The Breath of the Burren

Madison Grosvenor
Senior, Penny W. Stamps School of Art & Design


Stop motion animation


How the Blood Flows depicts the complex process of a heartbeat in a simpler form to educate the audience about the blood flow throughout the heart. In addition, the characters represent the flow of oxygenated and deoxygenated blood and how the lungs play a role in the blood flow. Anatomy is a beautiful and complicated subject that has many connections and roles throughout the history of art and I wanted to visualize a modern educational form of that.

In the Summer of 2022, I studied abroad in Ireland as a part of the Global Ecologies Studio in which I could explore County Clare’s biodiversity as well as my personal art practice. “The Burren” is a karst/glaciokarst landscape centered in County Clare, on the west coast of Ireland. When I arrived I was fascinated by the biodiversity surrounding me. I began to realize how interconnected the landscape was between the rainfall, natural springs, and the sea, as well as how they relate to the karst (the limestone), the fields, and agriculture. I began to sketch and take note of these different elements of the landscape and inhabitants contributing to the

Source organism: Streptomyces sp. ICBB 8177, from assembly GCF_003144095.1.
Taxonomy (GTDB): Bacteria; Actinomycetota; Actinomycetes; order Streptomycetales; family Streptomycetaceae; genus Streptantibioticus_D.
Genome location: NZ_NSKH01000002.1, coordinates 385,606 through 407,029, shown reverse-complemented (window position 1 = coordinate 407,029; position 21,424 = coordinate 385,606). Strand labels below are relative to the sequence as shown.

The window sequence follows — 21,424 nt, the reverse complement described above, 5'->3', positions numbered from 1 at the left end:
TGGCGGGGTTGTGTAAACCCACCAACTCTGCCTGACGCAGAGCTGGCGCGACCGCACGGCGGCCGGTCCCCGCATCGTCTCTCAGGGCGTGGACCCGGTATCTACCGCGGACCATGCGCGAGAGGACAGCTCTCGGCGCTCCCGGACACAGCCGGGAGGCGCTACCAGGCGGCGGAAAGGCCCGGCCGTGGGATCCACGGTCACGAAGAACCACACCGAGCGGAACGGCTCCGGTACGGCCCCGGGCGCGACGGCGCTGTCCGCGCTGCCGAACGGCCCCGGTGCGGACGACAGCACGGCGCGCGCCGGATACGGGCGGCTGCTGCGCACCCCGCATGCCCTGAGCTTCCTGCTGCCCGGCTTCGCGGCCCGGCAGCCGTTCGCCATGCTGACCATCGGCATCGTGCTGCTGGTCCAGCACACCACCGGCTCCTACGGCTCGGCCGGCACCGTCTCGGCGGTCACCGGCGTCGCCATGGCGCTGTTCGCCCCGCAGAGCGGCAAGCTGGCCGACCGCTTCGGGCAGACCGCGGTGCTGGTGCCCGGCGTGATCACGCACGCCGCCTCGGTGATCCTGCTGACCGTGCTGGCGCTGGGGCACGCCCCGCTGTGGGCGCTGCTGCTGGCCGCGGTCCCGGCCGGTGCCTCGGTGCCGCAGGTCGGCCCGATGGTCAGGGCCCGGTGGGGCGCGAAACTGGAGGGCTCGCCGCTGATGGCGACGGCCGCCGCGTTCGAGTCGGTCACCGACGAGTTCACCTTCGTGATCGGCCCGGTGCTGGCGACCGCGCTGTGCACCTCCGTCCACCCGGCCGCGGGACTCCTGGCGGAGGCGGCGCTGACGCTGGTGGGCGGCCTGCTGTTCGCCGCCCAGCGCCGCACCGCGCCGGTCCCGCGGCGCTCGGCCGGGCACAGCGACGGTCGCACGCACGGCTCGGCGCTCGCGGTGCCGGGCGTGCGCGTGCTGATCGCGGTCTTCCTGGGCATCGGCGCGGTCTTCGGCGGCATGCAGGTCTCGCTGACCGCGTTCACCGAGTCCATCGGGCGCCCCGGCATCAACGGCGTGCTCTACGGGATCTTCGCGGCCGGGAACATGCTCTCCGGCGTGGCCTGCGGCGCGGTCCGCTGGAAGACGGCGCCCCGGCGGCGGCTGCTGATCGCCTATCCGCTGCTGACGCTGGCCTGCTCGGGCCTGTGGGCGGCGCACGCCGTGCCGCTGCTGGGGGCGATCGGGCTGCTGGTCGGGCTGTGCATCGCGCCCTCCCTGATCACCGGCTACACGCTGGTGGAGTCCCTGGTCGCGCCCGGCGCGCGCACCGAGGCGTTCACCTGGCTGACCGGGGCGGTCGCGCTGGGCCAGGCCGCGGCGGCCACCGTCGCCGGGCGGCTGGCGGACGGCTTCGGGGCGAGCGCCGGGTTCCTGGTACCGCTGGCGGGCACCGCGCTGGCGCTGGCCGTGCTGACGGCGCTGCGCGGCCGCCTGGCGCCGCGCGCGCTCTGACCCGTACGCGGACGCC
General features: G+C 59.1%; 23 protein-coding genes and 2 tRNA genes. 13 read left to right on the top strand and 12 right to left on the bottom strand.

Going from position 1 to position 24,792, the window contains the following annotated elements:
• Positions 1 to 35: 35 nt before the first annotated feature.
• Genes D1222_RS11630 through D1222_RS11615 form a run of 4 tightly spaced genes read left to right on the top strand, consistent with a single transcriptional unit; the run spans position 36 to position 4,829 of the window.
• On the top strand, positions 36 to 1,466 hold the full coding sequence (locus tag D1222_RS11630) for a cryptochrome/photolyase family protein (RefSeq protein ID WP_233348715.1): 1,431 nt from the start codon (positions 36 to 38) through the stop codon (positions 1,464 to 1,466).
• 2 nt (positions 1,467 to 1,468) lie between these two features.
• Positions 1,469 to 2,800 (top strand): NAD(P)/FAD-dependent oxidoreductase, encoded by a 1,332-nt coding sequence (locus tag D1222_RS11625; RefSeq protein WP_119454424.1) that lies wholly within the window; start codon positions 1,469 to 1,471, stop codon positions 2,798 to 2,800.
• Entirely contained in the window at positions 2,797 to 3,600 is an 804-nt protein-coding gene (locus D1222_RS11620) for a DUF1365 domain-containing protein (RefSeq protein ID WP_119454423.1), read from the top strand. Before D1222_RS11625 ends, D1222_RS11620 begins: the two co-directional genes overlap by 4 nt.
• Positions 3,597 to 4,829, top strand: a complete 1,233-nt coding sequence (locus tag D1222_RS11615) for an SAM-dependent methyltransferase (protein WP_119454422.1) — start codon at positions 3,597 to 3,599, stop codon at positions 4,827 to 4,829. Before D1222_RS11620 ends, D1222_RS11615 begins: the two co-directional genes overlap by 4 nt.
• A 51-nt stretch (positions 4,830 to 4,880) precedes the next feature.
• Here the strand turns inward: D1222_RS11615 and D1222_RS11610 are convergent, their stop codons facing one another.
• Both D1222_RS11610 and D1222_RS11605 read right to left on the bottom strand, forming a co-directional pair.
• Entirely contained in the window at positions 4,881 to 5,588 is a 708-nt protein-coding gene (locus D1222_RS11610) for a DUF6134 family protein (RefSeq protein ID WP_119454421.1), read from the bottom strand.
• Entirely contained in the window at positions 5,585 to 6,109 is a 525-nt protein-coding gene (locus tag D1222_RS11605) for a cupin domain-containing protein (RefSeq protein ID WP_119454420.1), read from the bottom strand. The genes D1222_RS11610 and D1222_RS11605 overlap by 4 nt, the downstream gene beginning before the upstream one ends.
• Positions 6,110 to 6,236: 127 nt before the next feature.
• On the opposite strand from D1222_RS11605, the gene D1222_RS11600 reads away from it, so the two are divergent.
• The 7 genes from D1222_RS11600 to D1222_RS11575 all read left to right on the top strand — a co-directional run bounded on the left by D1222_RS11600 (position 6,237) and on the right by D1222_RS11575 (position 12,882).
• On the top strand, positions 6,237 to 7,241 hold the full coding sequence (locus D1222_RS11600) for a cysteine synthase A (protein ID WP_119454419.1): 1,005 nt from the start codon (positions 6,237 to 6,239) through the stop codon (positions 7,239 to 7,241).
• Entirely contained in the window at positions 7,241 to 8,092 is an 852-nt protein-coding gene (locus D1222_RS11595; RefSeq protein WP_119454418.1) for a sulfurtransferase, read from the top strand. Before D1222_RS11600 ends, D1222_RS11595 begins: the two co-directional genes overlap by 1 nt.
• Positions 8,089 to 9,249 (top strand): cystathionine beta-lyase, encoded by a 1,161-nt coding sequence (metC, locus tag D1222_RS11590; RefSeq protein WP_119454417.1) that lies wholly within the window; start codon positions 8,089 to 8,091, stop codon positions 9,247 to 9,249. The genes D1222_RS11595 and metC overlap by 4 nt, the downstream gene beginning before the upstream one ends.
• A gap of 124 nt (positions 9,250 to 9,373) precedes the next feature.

flourishing biodiversity of this area.

My practice involves a lot of exploration in terms of animation and multi-media arts, so I wanted to create a moving image to show the interdependence of the terrain and really enter a sort of “retreat” into the landscape’s ecosystem ourselves. By hand-painting each animated frame, I was fully in tune and studied thoroughly each phenomenon I was representing while attempting to create transitions that flowed effortlessly from one ecological function to another. For example, I animated a connection between the cows’ impact on wildflower biodiversity
through regeneration, especially in Ireland’s large orchid abundance, as well as phenomena like limpets and other producers’ integral roles in the biodiversity and habitat success of rockpools. I also experimented with nature recording in which I collected audio samples from the hazel forests, sounds throughout the tidepools and on the shore, and the sounds of our class’s interaction with the karst itself.

Through the overlaying of imagery and audio on top of each other over and over, I feel that I have recreated my vision and experience of the living, breathing Burren as its own entity, forever changing. I hope that the viewer feels like they can retreat into the meditative ebb and flow of the magical site, known as The Burren.